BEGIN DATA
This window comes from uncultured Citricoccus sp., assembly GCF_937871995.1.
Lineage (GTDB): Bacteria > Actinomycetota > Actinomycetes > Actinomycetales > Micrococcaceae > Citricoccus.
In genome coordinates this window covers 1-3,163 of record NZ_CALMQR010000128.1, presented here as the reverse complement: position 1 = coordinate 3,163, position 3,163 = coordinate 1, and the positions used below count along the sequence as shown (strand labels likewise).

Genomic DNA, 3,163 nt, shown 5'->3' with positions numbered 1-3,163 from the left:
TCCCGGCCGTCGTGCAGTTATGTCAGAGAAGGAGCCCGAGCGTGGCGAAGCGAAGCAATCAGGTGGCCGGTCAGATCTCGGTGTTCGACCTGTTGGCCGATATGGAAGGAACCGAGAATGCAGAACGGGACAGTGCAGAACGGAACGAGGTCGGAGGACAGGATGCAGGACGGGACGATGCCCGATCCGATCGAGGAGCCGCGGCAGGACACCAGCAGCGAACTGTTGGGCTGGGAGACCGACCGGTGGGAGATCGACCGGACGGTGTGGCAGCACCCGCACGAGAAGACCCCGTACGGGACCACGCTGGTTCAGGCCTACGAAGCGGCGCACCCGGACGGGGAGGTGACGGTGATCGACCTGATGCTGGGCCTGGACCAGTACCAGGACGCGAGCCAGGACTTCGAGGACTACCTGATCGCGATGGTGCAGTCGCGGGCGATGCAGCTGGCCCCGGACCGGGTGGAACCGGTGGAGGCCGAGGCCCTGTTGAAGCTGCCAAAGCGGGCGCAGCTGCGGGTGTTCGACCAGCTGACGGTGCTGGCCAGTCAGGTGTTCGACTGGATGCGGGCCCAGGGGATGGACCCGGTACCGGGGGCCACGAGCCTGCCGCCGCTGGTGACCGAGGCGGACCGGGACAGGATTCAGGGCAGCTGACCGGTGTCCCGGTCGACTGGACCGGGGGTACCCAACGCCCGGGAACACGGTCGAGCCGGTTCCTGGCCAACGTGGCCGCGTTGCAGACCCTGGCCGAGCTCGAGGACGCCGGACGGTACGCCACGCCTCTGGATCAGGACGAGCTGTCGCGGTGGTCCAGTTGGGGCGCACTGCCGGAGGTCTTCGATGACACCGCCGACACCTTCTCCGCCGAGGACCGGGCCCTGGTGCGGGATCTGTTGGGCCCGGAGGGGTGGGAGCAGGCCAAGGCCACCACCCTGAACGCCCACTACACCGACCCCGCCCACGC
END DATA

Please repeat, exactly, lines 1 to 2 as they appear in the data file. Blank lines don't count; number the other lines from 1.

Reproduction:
This window comes from uncultured Citricoccus sp., assembly GCF_937871995.1.
Lineage (GTDB): Bacteria > Actinomycetota > Actinomycetes > Actinomycetales > Micrococcaceae > Citricoccus.